Friday, June 26, 2009

On Being an Exhibitionist

As I type these words, I am sitting on an airplane returning from Denver to Atlanta, having just hosted an NRC exhibit booth at the Transducers 2009 conference. This conference is also known as the International Conference on Solid-State Sensors, Actuators, and Microsystems, so you can see why it is traditionally known as Transducers.

In recent years, the Nanotechnology Research Center has exhibited at a wide variety of scientific and trade conferences, with the goal of promoting awareness of the center among practitioners (academic, government, and commercial) of micro/nano research, fabrication and characterization. As you are probably aware, our role within the National Nanotechnology Infrastructure Network obligates Georgia Tech to encourage and support usage of our facilities by both internal and external (non Georgia Tech) users. Conference exhibits are one tool in the marketing arsenal that has proven effective in reaching out to the international research community. I have noticed several encouraging trends over the years that I have been attending conferences as an NRC representative.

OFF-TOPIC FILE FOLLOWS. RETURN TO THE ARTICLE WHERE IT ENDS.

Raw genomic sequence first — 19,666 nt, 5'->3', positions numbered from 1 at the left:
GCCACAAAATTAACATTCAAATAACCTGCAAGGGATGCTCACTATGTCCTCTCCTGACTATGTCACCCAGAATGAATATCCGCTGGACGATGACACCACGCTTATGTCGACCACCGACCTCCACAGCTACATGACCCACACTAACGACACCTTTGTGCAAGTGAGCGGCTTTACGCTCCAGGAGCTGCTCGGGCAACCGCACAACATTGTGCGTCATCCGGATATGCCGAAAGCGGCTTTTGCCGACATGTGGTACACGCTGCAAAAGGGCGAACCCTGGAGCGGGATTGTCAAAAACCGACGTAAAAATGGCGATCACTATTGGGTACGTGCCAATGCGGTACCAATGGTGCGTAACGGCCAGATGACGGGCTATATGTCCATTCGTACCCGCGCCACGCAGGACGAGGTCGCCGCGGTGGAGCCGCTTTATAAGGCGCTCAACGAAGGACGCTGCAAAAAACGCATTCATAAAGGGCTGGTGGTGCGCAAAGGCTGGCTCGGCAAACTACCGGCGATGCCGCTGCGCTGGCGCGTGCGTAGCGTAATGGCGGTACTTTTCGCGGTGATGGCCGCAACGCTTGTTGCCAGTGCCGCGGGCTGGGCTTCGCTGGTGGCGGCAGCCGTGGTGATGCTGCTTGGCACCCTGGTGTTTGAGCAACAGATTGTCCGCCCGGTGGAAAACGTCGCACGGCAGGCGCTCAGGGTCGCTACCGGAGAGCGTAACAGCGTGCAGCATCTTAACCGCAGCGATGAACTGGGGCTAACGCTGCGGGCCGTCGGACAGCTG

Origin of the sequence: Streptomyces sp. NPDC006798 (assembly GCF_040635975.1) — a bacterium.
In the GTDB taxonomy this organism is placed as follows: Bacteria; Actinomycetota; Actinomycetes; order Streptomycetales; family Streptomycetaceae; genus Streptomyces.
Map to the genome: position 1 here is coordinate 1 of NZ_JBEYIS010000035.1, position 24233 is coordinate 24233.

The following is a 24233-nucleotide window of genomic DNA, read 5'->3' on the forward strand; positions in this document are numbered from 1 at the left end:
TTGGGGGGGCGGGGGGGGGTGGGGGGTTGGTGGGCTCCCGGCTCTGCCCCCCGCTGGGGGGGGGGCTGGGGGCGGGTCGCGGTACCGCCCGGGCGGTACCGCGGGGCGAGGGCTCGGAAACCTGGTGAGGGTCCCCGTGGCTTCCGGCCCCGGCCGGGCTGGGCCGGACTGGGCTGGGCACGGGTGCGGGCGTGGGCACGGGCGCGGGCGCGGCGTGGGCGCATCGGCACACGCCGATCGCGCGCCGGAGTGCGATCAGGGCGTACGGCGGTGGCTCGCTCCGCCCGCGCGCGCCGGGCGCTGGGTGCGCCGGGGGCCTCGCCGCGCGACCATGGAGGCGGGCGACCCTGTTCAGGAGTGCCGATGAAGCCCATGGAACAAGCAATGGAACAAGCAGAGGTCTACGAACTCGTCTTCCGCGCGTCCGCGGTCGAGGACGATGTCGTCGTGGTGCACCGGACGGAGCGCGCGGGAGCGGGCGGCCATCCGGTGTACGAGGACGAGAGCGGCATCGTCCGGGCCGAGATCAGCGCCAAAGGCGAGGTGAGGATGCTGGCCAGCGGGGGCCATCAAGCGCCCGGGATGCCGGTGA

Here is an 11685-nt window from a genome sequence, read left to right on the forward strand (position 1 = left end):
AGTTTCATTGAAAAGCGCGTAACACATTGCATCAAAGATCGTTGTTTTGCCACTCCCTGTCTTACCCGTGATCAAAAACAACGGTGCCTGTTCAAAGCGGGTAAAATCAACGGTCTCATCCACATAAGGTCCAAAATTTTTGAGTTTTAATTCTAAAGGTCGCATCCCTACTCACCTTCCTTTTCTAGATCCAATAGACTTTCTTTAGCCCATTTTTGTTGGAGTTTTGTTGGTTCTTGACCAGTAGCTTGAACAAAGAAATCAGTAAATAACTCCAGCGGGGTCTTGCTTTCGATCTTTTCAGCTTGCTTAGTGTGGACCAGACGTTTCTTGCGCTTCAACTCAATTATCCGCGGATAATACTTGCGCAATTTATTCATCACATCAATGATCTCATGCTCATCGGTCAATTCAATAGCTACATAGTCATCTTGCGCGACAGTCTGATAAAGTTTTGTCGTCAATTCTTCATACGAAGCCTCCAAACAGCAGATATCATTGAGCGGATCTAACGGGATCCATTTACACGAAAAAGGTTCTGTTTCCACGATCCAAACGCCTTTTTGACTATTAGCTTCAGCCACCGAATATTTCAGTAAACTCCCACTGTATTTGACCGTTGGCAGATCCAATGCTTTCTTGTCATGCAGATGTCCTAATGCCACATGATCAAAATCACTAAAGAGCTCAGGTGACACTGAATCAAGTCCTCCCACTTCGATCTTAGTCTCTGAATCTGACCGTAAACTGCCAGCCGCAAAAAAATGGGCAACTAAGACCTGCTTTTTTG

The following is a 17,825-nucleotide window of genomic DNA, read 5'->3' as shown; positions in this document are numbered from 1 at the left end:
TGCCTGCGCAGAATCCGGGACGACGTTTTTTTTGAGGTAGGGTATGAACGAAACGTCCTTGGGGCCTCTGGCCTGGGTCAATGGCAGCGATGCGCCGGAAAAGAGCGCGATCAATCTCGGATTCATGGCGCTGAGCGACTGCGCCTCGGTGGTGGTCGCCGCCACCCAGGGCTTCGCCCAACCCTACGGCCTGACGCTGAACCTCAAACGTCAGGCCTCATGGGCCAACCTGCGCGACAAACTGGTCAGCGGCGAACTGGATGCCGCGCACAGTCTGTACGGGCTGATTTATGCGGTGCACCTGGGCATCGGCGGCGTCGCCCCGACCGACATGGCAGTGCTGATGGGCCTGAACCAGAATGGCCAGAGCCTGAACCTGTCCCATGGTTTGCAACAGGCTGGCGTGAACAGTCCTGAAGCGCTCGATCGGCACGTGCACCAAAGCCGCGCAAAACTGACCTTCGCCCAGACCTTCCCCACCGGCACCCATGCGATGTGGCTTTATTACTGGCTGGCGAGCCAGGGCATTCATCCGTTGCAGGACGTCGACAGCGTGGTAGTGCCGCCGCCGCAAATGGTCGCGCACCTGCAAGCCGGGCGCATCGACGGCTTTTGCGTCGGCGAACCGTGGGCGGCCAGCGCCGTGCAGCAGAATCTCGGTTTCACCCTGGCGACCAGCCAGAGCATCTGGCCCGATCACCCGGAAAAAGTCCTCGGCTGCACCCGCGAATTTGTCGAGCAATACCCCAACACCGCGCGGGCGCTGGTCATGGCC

First, Georgia Tech has growing name recognition, and is known for its activities, along with our NNIN partners, for the quality of its faculty and students, as well as its resources and capabilities. Many people were aware of the new Marcus Nanotechnology Building, if not by name, and were astounded to hear of its specifications.

Second, I find that after two years I don’t need to provide as lengthy an explanation of how we operate as a user facility, for either on-site, hands-on or remote usage. I cannot be sure if this is related to my first point above, or is due to the improved quality of our marketing materials (booth design and brochures).